There is no such thing as Public Speaking

Speaking to 5000 students at Universiti Malaya during their orientation week in 2016.

The human brain is built with sensitivity to certain things. Three of the most important are questions, stories and faces.

Faces allow us to access empathy. Research shows that infantry have greater willingness to kill the enemy wearing a face-covering helmet than if they could see their facial expressions. When they see a face, the mirror neurons attempt to understand the enemy's emotions and replicate them in the observer. They observe and adapt.

This is why, when we speak to a large group of people, our brains get confused by the sea of faces and switches back and forth between what emotion to feel. Why? Because the brain was never built for public speaking. It was built for interpersonal speaking. That's why we are more comfortable speaking one-to-one.

Here's the interesting part. Even when you're "public" speaking, you can only ever look at one person at a time. Technically, that's one-to-one speaking. Treat your "public" talk as no more than having a hundred individual conversations and your brain will adapt to one face at a time and reduce your stress and stage fright.

Look at one person in the crowd and speak with them one sentence. Send that message to only them. Everyone else listening is only incidental. Then, move on to another person and deliver one sentence and so on and so forth.

The trick is to avoid looking at more than one face in one time or scanning from left to right in one quick motion. That confuses the brain as it recognises too many faces and is attempting to adapt to all of them as they pass by. This is why most people tend to look down or away from other people when they are in public places or on the train, to avoid facial recognition overload.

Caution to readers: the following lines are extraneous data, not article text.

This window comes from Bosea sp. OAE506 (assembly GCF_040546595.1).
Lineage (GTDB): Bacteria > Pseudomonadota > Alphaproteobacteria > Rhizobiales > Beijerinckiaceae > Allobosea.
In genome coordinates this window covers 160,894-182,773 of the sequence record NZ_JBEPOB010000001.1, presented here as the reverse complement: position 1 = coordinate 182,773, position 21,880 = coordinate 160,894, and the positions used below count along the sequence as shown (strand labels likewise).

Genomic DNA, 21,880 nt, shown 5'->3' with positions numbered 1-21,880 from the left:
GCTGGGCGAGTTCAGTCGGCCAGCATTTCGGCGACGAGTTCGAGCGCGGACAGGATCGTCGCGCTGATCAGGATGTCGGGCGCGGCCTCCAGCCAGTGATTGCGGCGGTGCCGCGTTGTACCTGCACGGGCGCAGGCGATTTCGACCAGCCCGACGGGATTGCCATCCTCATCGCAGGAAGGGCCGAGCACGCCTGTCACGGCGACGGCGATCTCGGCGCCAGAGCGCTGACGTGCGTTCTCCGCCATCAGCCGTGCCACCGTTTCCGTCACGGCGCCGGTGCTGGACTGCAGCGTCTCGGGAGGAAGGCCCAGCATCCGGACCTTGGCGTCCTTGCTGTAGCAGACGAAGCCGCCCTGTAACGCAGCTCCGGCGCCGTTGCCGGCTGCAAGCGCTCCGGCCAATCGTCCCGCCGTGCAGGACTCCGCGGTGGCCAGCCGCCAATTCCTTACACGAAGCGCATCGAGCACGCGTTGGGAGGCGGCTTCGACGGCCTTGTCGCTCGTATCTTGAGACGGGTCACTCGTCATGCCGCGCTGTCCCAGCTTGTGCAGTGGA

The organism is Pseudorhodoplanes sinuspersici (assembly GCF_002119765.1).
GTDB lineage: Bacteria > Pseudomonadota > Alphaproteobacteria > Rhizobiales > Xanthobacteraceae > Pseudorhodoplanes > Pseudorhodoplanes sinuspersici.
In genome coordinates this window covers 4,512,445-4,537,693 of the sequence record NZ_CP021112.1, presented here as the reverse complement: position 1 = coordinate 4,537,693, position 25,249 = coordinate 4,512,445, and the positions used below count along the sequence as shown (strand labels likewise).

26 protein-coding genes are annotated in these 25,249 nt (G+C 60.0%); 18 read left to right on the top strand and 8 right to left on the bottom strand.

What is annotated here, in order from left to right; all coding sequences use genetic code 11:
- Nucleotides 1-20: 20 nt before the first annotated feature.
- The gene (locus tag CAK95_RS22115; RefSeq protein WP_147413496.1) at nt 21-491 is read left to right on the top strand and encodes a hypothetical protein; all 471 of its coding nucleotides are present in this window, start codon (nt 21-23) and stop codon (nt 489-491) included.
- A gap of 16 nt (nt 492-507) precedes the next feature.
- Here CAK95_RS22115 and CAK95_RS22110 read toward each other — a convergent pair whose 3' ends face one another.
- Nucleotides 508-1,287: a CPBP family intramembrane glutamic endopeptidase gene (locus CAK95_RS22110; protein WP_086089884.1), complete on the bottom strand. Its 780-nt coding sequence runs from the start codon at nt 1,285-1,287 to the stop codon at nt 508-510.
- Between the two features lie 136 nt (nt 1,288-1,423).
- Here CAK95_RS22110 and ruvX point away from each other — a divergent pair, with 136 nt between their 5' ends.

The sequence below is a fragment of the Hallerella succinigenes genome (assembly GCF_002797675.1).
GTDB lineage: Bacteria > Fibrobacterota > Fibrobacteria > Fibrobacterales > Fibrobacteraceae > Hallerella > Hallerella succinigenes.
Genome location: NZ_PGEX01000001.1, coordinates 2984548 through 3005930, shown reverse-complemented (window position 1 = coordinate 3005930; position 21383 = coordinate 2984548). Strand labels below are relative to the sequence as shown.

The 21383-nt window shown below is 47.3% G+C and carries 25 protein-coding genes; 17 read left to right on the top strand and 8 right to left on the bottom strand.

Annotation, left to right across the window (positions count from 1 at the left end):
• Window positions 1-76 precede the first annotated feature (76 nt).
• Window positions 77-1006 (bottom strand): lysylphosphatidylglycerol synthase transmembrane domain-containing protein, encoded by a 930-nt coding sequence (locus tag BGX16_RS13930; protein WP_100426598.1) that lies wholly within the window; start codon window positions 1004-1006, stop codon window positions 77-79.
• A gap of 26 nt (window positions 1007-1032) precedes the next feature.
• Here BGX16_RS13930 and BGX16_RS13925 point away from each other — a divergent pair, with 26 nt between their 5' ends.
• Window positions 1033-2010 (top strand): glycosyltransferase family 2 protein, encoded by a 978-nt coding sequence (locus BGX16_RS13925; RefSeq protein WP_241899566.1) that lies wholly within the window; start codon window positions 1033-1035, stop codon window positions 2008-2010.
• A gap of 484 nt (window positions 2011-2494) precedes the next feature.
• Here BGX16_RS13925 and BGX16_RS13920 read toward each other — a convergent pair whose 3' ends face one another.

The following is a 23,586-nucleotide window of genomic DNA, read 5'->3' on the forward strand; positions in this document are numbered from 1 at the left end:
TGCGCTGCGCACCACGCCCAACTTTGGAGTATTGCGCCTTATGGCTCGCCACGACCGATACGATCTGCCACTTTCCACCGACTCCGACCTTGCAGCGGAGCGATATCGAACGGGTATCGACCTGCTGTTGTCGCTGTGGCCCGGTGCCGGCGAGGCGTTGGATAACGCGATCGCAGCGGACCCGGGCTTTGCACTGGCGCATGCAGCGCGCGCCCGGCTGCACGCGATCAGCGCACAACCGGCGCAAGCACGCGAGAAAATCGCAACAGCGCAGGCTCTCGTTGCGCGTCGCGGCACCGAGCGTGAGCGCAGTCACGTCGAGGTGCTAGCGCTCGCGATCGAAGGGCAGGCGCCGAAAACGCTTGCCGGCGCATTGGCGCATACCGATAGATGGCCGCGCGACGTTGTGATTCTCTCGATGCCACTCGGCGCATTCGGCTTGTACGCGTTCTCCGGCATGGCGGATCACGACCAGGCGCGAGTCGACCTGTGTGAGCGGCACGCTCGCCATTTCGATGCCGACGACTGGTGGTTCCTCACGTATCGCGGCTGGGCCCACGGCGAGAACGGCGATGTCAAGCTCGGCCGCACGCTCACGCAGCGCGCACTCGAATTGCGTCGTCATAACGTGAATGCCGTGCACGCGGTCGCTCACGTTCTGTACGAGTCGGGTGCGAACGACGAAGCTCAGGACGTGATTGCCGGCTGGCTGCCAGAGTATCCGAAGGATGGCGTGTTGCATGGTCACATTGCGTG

Look for the friendly faces first. Switch from one person to another quickly and you will be fine. Later, when you are confident, look for the unfriendly ones.

At the end however, when you finish your speech and you finally look at all 1000 as a mass, you might get an anxiety attack.

Communication is Relationship

My Professor in Anthropology, Dr Mohd Aris Othman once asked us in class if we interacted with the people in the cars surrounding us in a traffic jam. We said no.

"If you don't interact with them, then why do you drive fast on an empty highway? Why don't you inch forward instead as if there were cars around you?" he sneered.

"Interacting doesn't mean talking. Acknowledging the other's existence, and behaving accordingly IS interaction".

"As long as you are interacting, you are communicating. As long as you are communicating, you are in a relationship with each other."

It is only when you do not notice the other car coming towards you that you do not acknowledge and interact with it. And that is when there is no communication.

Until the car slams into you, causing you to acknowledge, interact, communicate and now have a relationship.

Coaching Questions for Clarity

A coach who works with a coachee has the task to clarify the conversation in order to be effective. In essence, it isn't for the coach to know, but for the coachee to be clear on their own situation, goals and methods.

As part of a coach's ethics, we do not seek out coachees, nor do we ask point blank what a coachee's problems are. This, in fact, puts them on the defensive as not many would admit to a busybody that they have problems.

The truth is, we all have problems. We just seek out the most trusted people to share them with.
When a coachee comes to you, the coach, the three most powerful questions you can ask are What, How, and When (WHW) in relation to their solution (not the problem). Thus, while the coachee may be problem-focused, the coach is solution-focused.

For the WHW to be effective, the coach must apply the APA: Acknowledge, Pause and Ask.

Take for example, a coachee who says to you, "I have a problem". Instead of finding the root cause of the problem, you immediately say the following:
  • Acknowledge: "I hear that you are facing a problem that is ..."
  • Pause: Allow for the realisation that you are listening and understand that they are willing to let you help them.
  • Ask: Ask the following WHW in any form necessary:
  1. Q1: "What do you want to achieve?"
  2. Q2: "How do you want to achieve it?"
  3. Q3: "When do you want to achieve it?"
(Repeat the APA at every level of Q1-Q3)

These basic questions are less to get accurate answers and more to get the coachee primed to begin thinking of these answers in a structured manner.

However, each question has a clarifying follow-up that will explore their convictions, motivations, options and planning.

For Q1, sample clarifiers could be:
  • "What do you mean by that?", and
  • "Why is it important that you achieve this?".
For Q2, sample clarifiers could be:
  • "What else?" (to provoke more options) and keep going until the coachee has nothing left to add.
  • Follow this up with a choice: "Out of all these options of how you want to achieve your goal, which one do you want to start with?" and wait for them to choose one.